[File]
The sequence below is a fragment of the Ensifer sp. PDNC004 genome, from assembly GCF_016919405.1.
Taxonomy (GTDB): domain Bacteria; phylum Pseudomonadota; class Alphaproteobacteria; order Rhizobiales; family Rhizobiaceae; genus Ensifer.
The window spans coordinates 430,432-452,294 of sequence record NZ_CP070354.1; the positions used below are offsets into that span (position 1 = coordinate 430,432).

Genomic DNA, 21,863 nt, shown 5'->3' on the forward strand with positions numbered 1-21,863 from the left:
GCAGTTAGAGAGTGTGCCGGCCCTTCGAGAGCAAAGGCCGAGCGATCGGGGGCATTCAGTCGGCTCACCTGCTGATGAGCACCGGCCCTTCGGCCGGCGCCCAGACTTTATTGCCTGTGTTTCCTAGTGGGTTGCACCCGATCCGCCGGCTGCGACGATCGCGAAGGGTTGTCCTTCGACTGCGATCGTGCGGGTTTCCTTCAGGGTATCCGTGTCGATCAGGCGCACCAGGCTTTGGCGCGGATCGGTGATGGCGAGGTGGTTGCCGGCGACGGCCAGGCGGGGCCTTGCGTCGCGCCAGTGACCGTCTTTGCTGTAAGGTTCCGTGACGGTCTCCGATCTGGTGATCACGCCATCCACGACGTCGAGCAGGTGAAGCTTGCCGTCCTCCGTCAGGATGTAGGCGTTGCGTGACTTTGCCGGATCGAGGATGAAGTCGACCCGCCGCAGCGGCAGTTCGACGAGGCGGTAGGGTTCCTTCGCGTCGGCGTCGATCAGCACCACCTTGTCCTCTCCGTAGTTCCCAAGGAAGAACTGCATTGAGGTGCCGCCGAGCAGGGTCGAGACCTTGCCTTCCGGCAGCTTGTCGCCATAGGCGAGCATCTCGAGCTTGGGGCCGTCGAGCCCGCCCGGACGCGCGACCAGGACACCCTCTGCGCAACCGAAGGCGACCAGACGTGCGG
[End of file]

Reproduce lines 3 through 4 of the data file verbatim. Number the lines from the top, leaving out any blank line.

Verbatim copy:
The window spans coordinates 430,432-452,294 of sequence record NZ_CP070354.1; the positions used below are offsets into that span (position 1 = coordinate 430,432).

Genomic DNA, 21,863 nt, shown 5'->3' on the forward strand with positions numbered 1-21,863 from the left: